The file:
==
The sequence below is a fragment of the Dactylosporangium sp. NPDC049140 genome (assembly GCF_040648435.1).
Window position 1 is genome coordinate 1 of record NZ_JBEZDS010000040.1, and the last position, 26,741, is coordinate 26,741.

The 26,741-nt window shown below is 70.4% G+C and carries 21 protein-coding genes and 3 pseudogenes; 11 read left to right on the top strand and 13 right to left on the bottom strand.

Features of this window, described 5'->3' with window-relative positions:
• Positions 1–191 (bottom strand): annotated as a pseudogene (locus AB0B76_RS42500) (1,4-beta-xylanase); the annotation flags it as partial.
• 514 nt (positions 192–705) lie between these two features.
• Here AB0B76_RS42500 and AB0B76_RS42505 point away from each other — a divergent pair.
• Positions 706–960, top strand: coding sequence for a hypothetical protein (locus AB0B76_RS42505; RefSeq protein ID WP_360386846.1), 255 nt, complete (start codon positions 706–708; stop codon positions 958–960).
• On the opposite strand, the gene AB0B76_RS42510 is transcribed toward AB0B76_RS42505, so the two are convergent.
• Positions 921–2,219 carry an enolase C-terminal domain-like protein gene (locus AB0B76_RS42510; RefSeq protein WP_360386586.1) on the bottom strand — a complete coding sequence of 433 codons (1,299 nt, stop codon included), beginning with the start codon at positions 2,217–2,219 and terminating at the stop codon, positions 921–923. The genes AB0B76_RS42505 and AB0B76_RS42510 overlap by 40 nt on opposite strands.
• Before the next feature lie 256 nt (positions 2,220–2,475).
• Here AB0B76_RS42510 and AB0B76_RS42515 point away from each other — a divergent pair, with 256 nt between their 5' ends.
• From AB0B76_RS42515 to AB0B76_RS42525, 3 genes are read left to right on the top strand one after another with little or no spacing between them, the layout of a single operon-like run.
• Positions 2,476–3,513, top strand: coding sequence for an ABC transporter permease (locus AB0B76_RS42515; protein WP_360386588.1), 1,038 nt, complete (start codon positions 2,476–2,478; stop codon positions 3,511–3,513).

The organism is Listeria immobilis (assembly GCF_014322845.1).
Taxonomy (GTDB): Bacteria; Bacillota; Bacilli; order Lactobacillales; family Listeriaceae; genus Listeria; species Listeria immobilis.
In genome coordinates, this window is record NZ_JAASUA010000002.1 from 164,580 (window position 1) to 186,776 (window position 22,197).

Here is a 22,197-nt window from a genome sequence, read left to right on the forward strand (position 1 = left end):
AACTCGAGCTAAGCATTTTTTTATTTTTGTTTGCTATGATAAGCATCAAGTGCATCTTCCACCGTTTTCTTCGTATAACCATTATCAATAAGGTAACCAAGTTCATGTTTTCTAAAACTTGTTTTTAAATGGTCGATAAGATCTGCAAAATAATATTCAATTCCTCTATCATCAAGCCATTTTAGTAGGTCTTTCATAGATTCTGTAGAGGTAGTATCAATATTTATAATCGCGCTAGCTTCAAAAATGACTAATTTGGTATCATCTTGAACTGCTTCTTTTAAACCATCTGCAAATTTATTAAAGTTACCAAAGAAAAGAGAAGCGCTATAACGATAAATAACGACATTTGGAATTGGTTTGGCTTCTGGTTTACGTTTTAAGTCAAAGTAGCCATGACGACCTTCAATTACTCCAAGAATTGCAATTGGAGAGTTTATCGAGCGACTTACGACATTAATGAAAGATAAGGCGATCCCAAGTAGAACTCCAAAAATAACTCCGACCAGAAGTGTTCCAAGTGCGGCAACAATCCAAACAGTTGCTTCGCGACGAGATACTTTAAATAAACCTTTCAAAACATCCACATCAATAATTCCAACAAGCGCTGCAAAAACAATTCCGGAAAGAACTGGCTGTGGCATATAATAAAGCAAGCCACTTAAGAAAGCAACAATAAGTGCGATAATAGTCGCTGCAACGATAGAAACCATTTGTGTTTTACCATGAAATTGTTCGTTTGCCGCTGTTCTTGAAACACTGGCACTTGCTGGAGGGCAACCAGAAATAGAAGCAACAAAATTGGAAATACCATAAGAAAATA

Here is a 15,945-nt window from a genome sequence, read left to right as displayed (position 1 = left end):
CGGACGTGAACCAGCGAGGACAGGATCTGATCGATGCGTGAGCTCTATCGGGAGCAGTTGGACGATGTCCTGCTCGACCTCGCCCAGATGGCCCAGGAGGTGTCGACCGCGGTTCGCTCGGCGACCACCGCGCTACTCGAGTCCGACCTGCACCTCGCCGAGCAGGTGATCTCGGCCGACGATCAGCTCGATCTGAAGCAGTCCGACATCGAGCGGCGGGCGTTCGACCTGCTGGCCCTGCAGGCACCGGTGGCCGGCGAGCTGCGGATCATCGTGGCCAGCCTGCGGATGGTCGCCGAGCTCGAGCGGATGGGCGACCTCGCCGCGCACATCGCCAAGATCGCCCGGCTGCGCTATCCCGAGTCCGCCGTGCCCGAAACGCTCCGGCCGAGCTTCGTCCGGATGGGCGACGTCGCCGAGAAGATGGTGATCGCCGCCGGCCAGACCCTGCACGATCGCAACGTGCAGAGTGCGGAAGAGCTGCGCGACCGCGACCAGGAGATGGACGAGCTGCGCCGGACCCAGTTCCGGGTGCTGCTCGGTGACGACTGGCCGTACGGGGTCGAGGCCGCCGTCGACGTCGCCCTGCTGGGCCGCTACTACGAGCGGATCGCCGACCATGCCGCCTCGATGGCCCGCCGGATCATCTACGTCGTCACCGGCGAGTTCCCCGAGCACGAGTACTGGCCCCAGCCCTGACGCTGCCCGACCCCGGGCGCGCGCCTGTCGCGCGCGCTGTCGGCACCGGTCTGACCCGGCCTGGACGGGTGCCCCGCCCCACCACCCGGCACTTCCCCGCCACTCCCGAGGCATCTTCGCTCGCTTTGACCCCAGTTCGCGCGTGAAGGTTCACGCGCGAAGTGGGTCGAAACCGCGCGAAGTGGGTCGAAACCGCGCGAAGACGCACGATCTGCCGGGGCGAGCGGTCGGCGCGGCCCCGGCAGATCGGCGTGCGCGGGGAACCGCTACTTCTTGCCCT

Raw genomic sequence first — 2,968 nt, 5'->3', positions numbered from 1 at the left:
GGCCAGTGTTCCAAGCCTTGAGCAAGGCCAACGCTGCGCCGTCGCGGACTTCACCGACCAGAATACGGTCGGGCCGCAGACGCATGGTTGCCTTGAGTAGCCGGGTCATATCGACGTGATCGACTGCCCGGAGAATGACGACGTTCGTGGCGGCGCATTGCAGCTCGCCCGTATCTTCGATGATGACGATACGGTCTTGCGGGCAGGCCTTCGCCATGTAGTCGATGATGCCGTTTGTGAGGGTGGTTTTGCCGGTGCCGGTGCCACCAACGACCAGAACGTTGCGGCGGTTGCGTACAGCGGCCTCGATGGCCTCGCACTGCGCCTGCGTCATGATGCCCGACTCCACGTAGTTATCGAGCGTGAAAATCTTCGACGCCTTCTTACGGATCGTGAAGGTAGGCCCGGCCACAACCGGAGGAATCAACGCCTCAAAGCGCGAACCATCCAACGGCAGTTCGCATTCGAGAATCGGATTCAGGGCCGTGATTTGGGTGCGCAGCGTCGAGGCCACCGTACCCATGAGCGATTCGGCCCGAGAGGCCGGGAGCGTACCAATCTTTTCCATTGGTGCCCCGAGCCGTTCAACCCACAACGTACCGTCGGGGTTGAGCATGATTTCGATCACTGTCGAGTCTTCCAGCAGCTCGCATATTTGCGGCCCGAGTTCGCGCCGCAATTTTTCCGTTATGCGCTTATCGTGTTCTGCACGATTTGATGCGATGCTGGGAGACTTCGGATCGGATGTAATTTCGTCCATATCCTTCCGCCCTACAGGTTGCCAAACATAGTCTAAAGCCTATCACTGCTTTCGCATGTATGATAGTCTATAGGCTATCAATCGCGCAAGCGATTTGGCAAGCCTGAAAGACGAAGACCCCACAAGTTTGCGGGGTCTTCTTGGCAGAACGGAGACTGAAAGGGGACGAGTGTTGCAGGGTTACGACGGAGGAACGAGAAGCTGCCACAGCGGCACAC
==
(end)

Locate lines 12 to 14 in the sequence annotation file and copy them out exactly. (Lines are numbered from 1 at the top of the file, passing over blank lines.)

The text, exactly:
• Here AB0B76_RS42510 and AB0B76_RS42515 point away from each other — a divergent pair, with 256 nt between their 5' ends.
• From AB0B76_RS42515 to AB0B76_RS42525, 3 genes are read left to right on the top strand one after another with little or no spacing between them, the layout of a single operon-like run.
• Positions 2,476–3,513, top strand: coding sequence for an ABC transporter permease (locus AB0B76_RS42515; protein WP_360386588.1), 1,038 nt, complete (start codon positions 2,476–2,478; stop codon positions 3,511–3,513).